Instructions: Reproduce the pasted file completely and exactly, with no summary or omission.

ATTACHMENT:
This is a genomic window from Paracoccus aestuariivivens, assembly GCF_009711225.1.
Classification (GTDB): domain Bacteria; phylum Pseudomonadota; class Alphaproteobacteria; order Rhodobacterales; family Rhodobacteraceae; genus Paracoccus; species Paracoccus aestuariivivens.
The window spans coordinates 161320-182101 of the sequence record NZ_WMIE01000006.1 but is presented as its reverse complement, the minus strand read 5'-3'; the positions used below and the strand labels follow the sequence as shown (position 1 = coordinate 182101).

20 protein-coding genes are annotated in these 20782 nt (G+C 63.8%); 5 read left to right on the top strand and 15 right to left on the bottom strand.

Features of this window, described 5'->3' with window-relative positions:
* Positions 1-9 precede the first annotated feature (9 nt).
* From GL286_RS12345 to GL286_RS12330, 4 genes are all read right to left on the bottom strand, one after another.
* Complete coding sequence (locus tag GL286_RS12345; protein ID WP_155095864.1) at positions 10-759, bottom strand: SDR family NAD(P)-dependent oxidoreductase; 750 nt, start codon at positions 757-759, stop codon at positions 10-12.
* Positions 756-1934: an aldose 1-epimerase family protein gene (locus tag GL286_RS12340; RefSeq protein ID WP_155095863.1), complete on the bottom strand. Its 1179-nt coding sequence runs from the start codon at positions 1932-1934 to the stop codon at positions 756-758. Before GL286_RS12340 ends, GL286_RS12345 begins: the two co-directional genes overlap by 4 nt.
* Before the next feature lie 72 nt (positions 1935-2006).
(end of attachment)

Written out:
This is a genomic window from Paracoccus aestuariivivens, assembly GCF_009711225.1.
Classification (GTDB): domain Bacteria; phylum Pseudomonadota; class Alphaproteobacteria; order Rhodobacterales; family Rhodobacteraceae; genus Paracoccus; species Paracoccus aestuariivivens.
The window spans coordinates 161320-182101 of the sequence record NZ_WMIE01000006.1 but is presented as its reverse complement, the minus strand read 5'-3'; the positions used below and the strand labels follow the sequence as shown (position 1 = coordinate 182101).

20 protein-coding genes are annotated in these 20782 nt (G+C 63.8%); 5 read left to right on the top strand and 15 right to left on the bottom strand.

Features of this window, described 5'->3' with window-relative positions:
* Positions 1-9 precede the first annotated feature (9 nt).
* From GL286_RS12345 to GL286_RS12330, 4 genes are all read right to left on the bottom strand, one after another.
* Complete coding sequence (locus tag GL286_RS12345; protein ID WP_155095864.1) at positions 10-759, bottom strand: SDR family NAD(P)-dependent oxidoreductase; 750 nt, start codon at positions 757-759, stop codon at positions 10-12.
* Positions 756-1934: an aldose 1-epimerase family protein gene (locus tag GL286_RS12340; RefSeq protein ID WP_155095863.1), complete on the bottom strand. Its 1179-nt coding sequence runs from the start codon at positions 1932-1934 to the stop codon at positions 756-758. Before GL286_RS12340 ends, GL286_RS12345 begins: the two co-directional genes overlap by 4 nt.
* Before the next feature lie 72 nt (positions 1935-2006).